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Liability for Statements Lecture Notes

1512 words (6 pages) Law Lecture Notes

2nd Sep 2021 Law Lecture Notes Reference this In-house law team

Jurisdiction / Tag(s): UK Law

There are a number of ways in which a person may be liable for statements.  Consider the following scenarios adapted from Winfield & Jolowicz on Tort

  1 2 3 4 5
Scenario Words may cause a person to act in reliance upon them and suffer loss or damage as a result The defendant may knowingly or recklessly make a false statement to the claimant with intent that it shall be acted upon by the claimant, who does act upon it and thereby suffers damage A false statement may be made, with “malice”, to some person other than the claimant, as a result of which the claimant suffers damage There may be the publication of a statement which reflects on a person’s reputation and tends to lower him in the estimation of right-thinking members of society generally or tends to make them shun or avoid him Words may cause direct injury by shock to the person to whom they are addressed
Example     A newspaper may publish incorrectly that a trader has closed his business, with the result that potential customers do not approach him; or a manufacturer may circulate false information that because of technological developments his product is now twice as effective as the plaintiff’s and thereby take business away from him    
Liability/Tort Negligent misstatement Deceit Injurious/malicious falsehood Defamation Wilkinson v Downton


In 1963 the House of Lords held that a duty of care in making statements was a legal possibility.

“Special relationship”

The usual principles of Donoghue v Stevenson do not apply to negligent misstatement. In order for there to be a duty of care not to make negligent misstatement, there must be a “special relationship” between the parties. In Caparo plc v Dickman (below) Lord Oliver stated that the necessary relationship would have four characteristics:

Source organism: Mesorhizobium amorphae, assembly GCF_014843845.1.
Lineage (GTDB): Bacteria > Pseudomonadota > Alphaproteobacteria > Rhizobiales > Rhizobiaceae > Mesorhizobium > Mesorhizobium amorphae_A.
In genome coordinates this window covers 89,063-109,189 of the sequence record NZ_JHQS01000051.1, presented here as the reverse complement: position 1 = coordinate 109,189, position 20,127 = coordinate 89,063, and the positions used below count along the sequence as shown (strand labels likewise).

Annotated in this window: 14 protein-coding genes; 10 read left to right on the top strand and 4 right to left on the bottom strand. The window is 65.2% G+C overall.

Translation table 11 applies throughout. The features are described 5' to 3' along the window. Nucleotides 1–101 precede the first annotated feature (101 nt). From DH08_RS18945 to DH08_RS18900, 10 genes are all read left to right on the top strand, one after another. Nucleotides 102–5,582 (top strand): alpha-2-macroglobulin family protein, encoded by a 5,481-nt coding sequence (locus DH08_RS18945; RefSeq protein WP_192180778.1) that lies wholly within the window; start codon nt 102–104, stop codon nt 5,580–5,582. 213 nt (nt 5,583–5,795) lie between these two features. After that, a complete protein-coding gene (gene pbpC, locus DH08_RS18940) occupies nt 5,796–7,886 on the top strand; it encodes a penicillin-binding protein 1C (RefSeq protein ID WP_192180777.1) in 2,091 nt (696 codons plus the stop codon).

1. The adviser actually or inferentially knew that the advice was required for a purpose;
2. The adviser knew that the advice would be communicated to the advisee;
3. It was known that the advice would be acted upon by the advisee without independent inquiry; and
4. It was acted upon by the advisee to his detriment.

Persons to whom a duty is owed

The range of persons to whom the duty is owed was discussed in Caparo plc v Dickman (above), which was distinguished by the Court of Appeal.

Advice on social occasions

There will be no duty in respect of advice requested and given on a purely social occasion but liability was imposed upon a friend assessing a used car for the plaintiff.

The “assumption of responsibility” principle

A duty of care in tort can co-exist with a contractual obligation where there has been an assumption of responsibility in relation to the provision of services.

The principle of “assumption of responsibility” has been extended beyond liability for statements, eg by the House of Lords to a solicitor who was held to be in a special relationship with the intended beneficiaries of a will.

The Court of Appeal recently followed White v Jones in a case involving an insurance company advising a customer about pensions and life cover:

Gorham v British Telecom [2000] The Times LR, August 16


Advisers may protect themselves by a disclaimer, eg in Hedley Byrne the information was given “without responsibility”. Today, s2(2) of the Unfair Contract Terms Act 1977 provides that a person cannot by means of any contract term or notice restrict his liability for loss or damage other than personal injury (which cannot be excluded) caused by negligence in the course of a business unless he shows that the term or notice is reasonable. This issue was considered by the House of Lords in Smith v Eric Bush (above).

Statements and third parties